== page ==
Nearly 60 percent of English Learners haven’t mastered English reading and writing despite six or more years of U.S. education, concludes a study of California high schools by Californians Together, a coalition of education and civil rights groups. From the LA Times:
In a survey of 40 school districts, the study found that the majority of long-term English-language learners are U.S. natives who prefer English and are orally bilingual. But they develop major deficits in reading and writing, fail to achieve the academic English needed for educational success and disproportionately drop out of high school.
Few districts focus on long-term ELs, writes Ed Week’s Mary Ann Zehr.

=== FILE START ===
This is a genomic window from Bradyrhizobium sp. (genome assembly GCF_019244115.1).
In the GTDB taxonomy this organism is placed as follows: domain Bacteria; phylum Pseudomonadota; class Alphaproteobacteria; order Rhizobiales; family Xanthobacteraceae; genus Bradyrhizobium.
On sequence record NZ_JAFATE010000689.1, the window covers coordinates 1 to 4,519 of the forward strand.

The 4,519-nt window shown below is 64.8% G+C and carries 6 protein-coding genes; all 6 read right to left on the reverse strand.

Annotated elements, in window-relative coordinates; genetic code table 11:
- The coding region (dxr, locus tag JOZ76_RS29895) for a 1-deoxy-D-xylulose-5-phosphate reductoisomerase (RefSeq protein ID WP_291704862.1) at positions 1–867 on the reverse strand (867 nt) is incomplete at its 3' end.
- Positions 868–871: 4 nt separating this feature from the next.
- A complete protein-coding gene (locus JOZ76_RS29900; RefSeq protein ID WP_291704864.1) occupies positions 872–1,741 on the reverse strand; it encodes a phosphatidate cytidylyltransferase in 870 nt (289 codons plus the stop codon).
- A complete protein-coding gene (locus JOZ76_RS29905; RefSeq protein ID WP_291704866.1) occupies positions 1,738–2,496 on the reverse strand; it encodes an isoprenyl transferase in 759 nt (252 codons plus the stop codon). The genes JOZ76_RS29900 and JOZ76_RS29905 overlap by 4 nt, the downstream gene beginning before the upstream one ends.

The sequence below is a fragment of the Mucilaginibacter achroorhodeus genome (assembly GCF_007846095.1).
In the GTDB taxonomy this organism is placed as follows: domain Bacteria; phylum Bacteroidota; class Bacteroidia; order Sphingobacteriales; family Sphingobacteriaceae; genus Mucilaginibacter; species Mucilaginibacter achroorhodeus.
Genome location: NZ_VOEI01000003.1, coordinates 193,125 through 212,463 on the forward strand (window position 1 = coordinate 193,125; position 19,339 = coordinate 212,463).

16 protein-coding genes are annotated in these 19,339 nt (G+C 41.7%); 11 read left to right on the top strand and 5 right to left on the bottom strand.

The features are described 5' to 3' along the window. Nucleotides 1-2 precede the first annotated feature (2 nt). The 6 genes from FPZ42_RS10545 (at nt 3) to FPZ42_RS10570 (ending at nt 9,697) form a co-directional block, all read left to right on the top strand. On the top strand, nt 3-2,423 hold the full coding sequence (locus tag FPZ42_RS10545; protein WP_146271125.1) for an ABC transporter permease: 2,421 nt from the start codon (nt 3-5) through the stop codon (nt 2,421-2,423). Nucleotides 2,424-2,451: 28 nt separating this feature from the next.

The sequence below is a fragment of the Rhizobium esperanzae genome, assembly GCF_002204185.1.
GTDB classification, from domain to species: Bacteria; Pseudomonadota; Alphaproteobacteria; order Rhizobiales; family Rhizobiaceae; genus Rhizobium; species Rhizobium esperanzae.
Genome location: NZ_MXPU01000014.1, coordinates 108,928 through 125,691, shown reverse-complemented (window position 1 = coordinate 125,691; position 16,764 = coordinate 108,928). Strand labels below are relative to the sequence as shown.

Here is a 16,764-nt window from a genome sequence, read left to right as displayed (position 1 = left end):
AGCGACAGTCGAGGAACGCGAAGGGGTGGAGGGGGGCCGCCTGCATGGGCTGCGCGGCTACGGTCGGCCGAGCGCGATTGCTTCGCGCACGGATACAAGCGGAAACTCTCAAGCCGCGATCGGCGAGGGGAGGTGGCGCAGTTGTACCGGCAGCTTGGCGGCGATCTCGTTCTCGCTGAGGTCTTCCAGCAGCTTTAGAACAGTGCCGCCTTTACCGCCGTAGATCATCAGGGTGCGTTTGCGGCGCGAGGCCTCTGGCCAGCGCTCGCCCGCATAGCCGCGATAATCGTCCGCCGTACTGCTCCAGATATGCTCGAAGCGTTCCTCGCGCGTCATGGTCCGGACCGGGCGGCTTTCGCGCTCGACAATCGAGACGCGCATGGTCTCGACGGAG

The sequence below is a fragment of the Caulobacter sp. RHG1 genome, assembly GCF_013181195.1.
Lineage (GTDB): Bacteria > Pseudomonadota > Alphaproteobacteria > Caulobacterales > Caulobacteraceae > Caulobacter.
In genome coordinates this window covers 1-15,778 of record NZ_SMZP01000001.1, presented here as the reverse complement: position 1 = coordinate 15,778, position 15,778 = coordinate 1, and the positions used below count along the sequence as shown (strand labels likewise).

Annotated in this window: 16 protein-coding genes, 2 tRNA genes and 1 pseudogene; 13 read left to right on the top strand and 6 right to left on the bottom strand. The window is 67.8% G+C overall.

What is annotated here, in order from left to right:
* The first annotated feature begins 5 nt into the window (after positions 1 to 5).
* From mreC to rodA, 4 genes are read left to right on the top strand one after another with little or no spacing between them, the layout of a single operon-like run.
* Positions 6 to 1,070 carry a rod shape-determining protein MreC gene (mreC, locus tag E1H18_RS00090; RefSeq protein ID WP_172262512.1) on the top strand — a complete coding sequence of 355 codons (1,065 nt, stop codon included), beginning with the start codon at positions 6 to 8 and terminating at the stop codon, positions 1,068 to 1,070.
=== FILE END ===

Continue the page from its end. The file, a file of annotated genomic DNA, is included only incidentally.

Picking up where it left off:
“The onus is on the elementary schools in particular,” wrote Margarita Calderón, a professor emerita of education and educational research at Johns Hopkins University in Baltimore, in an e-mail message. “They are the long-term-ELL factories. Middle and high schools simply fold their hands.”
Some of these students are in mainstream classes, where they receive no special help in developing reading and writing skills. Others are stuck in low-level English Language Development classes with new immigrants who are learning the basics. Many don’t realize they’re not proficient in English, the study found. But they’re not likely to succeed in college — which many plan to attend — with weak English skills.
Ventura Unified has moved more long-term ELs to proficiency by providing classes designed for their needs, the report found. The Southern California district created college-prep English Language Development classes for long-term ELs and updates each student on “where he or she stands in achieving English proficiency and meeting state academic standards.”